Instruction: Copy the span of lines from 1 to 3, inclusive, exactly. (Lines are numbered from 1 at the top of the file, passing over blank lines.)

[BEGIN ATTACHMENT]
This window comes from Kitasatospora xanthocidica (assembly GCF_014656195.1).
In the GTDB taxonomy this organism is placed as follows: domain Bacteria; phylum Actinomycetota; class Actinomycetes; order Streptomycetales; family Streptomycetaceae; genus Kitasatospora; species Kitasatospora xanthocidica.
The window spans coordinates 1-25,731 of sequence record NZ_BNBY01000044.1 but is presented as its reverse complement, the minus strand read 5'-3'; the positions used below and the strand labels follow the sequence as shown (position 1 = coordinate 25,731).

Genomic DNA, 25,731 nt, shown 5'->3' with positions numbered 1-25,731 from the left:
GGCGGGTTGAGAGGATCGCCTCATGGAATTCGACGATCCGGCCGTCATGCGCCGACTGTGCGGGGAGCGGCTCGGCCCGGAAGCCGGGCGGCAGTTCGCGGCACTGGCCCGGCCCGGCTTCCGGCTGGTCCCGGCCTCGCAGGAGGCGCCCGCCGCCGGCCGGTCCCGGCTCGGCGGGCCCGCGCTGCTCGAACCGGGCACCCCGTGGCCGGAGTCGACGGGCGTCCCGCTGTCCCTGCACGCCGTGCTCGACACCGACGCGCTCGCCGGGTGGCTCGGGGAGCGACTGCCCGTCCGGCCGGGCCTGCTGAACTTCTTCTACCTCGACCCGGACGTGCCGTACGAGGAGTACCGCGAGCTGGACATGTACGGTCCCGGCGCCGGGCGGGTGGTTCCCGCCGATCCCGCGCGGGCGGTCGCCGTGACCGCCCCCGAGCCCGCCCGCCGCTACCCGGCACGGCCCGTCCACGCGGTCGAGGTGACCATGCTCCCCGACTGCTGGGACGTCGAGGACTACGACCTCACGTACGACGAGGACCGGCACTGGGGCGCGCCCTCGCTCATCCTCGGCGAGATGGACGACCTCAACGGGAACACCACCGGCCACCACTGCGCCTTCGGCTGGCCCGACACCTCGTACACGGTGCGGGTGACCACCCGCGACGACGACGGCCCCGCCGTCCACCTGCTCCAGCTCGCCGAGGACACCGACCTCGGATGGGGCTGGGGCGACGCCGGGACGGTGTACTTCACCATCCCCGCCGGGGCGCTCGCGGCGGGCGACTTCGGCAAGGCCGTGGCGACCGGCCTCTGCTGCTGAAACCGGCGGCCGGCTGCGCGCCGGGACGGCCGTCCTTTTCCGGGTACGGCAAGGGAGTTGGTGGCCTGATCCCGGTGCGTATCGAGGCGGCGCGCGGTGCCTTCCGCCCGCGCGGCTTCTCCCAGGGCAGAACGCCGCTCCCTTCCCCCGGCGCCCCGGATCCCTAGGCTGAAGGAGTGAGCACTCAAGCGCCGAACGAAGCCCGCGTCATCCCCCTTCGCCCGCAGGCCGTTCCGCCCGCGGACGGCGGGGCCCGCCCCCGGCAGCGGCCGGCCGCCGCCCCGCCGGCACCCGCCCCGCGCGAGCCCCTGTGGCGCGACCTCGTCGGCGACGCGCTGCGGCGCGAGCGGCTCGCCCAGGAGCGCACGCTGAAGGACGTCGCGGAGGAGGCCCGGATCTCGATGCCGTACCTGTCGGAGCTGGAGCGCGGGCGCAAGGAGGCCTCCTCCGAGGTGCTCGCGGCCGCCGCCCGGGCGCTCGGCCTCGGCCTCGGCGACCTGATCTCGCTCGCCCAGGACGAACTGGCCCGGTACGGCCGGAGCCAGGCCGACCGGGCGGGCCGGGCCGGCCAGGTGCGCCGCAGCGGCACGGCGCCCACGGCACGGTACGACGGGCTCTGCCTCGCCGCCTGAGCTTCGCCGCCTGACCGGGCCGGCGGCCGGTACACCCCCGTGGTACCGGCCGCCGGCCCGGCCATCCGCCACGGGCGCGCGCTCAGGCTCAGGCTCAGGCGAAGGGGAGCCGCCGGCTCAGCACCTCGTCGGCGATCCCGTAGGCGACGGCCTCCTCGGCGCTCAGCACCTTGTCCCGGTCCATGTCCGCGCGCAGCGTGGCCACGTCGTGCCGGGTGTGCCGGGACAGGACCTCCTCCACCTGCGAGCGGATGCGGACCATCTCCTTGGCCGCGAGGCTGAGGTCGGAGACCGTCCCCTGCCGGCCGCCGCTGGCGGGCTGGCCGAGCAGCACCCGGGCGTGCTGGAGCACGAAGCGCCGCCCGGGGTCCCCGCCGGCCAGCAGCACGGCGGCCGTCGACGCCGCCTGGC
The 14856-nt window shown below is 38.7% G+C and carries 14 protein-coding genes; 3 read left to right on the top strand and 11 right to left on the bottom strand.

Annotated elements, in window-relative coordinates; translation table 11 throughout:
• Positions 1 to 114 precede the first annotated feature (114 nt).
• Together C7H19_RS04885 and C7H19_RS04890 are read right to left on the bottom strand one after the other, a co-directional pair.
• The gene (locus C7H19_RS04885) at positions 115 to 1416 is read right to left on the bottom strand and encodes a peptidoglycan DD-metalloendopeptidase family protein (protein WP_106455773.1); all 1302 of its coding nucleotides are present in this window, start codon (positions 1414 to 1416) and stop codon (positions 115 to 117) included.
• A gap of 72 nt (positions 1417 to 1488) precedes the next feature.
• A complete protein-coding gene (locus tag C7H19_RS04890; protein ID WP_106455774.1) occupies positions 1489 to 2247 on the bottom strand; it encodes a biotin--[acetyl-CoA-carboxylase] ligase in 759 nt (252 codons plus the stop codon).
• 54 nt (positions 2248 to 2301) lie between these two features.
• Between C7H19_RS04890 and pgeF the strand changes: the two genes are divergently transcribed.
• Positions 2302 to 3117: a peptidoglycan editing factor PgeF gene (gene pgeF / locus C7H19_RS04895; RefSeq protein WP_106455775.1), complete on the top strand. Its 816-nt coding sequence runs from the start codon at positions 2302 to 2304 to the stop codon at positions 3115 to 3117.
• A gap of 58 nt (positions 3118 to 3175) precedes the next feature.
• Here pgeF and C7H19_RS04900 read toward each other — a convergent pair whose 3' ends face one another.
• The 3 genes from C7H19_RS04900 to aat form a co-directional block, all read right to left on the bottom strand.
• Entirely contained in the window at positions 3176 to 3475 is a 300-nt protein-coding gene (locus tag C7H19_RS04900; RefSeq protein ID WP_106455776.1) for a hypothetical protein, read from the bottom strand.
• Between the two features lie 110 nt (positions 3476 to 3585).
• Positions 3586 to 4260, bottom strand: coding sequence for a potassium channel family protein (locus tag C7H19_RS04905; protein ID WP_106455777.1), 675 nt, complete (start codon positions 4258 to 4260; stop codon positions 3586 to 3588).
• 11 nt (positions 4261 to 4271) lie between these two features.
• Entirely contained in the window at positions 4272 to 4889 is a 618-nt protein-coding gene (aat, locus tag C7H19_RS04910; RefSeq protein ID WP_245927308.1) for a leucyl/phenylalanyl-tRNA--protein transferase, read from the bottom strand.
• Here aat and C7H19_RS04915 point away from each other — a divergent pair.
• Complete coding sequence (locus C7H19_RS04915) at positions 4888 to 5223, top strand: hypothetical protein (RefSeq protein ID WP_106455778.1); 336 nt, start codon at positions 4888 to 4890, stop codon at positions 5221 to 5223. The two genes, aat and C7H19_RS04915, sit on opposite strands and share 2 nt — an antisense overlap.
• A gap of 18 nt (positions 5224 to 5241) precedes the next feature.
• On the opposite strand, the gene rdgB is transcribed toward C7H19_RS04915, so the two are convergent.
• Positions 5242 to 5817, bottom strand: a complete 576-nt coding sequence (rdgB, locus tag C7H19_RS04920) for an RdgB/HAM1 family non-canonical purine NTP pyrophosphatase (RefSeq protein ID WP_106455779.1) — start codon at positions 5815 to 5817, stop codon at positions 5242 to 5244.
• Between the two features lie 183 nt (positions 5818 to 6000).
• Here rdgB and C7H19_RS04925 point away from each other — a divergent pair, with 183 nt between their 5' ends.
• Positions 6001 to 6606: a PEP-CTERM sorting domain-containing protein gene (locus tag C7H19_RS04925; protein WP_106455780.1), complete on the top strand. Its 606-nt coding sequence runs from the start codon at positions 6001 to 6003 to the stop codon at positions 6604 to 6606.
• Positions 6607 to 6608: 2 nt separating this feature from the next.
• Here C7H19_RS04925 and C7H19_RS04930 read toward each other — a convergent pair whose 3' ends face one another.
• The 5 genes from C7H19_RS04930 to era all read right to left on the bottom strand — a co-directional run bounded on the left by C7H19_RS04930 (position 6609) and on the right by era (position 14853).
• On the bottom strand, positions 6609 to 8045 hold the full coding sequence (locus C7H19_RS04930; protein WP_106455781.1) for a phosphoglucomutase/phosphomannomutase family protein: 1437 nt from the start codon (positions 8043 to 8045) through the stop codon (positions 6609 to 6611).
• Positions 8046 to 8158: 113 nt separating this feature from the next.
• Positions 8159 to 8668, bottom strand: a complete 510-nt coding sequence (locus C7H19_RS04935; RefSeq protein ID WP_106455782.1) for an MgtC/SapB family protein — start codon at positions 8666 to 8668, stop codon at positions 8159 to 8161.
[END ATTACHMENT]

This window comes from Kitasatospora xanthocidica (assembly GCF_014656195.1).
In the GTDB taxonomy this organism is placed as follows: domain Bacteria; phylum Actinomycetota; class Actinomycetes; order Streptomycetales; family Streptomycetaceae; genus Kitasatospora; species Kitasatospora xanthocidica.
The window spans coordinates 1-25,731 of sequence record NZ_BNBY01000044.1 but is presented as its reverse complement, the minus strand read 5'-3'; the positions used below and the strand labels follow the sequence as shown (position 1 = coordinate 25,731).